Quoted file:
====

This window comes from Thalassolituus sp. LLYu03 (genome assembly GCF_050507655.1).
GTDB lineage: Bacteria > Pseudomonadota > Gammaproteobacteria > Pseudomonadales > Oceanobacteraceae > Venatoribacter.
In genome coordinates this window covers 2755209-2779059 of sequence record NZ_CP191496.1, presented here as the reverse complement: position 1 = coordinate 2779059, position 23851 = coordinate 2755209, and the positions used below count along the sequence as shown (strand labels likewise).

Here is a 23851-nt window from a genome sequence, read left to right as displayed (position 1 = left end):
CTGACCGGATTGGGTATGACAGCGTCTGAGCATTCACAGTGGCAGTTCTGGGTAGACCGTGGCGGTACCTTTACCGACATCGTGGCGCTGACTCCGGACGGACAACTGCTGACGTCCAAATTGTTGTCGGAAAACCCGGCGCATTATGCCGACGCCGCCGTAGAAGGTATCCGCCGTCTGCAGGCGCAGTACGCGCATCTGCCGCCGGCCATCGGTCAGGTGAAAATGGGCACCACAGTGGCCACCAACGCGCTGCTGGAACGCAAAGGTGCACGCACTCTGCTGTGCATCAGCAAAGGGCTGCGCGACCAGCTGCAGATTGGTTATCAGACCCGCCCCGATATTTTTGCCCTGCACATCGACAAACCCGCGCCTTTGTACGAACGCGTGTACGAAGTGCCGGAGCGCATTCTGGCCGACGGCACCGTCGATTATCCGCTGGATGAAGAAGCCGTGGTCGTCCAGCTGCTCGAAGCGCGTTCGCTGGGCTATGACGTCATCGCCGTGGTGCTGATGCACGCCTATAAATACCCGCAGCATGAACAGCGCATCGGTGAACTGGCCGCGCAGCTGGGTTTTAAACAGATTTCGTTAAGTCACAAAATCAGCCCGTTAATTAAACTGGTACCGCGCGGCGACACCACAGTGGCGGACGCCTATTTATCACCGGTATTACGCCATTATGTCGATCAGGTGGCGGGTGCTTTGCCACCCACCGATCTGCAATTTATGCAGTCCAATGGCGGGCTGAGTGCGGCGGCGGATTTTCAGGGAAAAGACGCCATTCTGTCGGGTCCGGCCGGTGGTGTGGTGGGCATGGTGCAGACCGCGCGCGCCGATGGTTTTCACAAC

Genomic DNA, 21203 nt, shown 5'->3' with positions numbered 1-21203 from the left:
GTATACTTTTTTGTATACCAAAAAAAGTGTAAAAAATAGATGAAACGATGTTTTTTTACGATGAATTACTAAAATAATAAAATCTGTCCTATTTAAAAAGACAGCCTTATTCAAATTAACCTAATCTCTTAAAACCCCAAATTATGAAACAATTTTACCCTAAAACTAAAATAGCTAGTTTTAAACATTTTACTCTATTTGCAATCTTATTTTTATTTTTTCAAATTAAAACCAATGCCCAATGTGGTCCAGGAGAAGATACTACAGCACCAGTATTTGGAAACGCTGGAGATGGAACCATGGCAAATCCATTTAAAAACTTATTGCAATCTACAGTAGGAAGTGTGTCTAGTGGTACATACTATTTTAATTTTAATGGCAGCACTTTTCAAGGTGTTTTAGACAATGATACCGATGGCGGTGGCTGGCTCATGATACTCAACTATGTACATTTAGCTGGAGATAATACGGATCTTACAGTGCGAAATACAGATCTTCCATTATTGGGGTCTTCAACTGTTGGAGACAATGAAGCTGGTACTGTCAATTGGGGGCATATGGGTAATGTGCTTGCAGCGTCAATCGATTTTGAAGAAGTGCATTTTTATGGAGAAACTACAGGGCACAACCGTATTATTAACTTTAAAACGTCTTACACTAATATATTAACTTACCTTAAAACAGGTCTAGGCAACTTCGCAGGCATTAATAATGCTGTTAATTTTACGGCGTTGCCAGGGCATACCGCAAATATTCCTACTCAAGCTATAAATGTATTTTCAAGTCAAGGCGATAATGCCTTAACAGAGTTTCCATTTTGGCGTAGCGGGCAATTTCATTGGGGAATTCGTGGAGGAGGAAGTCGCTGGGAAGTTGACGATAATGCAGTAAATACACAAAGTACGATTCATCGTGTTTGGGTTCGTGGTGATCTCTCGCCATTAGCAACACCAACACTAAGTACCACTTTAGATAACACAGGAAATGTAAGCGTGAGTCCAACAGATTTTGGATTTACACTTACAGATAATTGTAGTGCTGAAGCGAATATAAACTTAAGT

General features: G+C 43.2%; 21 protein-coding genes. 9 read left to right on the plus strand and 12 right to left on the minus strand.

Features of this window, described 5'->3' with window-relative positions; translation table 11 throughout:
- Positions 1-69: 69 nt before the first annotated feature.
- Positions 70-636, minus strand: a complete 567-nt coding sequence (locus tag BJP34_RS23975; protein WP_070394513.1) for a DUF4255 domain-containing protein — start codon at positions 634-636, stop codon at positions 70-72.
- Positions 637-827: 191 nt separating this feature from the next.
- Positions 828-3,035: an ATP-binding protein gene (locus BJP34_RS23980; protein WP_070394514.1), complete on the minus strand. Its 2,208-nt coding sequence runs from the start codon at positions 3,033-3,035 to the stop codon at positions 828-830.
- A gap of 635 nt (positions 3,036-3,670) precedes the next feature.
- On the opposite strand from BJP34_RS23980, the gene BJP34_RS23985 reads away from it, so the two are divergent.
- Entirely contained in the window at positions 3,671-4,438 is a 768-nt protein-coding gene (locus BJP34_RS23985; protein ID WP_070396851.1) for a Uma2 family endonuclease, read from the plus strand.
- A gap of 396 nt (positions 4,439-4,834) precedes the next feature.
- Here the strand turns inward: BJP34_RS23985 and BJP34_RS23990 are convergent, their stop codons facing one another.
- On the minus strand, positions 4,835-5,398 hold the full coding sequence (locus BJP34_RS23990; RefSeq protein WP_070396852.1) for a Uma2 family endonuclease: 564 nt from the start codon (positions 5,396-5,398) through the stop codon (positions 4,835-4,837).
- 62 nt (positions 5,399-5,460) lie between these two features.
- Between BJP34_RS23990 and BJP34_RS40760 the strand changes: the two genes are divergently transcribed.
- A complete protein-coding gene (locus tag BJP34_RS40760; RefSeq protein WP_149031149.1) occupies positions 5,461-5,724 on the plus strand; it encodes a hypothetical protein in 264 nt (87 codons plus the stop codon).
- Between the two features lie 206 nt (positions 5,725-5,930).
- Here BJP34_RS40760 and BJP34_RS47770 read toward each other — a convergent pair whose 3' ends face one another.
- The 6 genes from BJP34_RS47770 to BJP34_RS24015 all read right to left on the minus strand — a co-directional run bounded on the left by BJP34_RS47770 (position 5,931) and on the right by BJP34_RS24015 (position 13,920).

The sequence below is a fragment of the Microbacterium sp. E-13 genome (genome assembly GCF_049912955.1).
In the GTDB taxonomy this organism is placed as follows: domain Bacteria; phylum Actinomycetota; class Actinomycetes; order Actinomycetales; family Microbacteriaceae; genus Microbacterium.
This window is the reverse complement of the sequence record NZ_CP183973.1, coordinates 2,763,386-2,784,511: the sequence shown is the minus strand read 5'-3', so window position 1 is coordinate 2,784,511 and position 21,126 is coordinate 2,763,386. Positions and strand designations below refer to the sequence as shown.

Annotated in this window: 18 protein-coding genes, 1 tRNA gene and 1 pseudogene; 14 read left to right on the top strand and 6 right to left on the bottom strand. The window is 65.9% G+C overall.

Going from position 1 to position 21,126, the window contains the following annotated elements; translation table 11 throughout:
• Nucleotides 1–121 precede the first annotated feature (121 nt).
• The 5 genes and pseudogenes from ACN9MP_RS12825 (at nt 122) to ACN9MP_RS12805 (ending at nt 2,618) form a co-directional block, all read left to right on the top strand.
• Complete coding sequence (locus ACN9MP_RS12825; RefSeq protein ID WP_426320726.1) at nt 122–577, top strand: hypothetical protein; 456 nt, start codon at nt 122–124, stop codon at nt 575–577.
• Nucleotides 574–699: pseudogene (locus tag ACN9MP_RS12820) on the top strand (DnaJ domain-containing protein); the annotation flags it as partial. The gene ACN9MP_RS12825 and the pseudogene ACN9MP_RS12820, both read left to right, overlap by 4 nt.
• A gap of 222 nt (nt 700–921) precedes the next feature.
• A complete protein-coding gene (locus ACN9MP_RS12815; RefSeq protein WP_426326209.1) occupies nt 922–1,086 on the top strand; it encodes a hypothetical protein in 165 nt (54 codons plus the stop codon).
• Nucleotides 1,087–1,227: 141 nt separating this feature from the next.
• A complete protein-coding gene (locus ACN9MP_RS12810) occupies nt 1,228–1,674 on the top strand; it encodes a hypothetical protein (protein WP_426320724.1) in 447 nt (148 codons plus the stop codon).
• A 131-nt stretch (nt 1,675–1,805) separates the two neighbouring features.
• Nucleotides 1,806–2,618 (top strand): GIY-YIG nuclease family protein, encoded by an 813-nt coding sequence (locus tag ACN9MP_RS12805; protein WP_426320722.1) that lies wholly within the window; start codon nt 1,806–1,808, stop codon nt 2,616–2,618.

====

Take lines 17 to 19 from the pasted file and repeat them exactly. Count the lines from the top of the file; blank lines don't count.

- A gap of 396 nt (positions 4,439-4,834) precedes the next feature.
- Here the strand turns inward: BJP34_RS23985 and BJP34_RS23990 are convergent, their stop codons facing one another.
- On the minus strand, positions 4,835-5,398 hold the full coding sequence (locus BJP34_RS23990; RefSeq protein WP_070396852.1) for a Uma2 family endonuclease: 564 nt from the start codon (positions 5,396-5,398) through the stop codon (positions 4,835-4,837).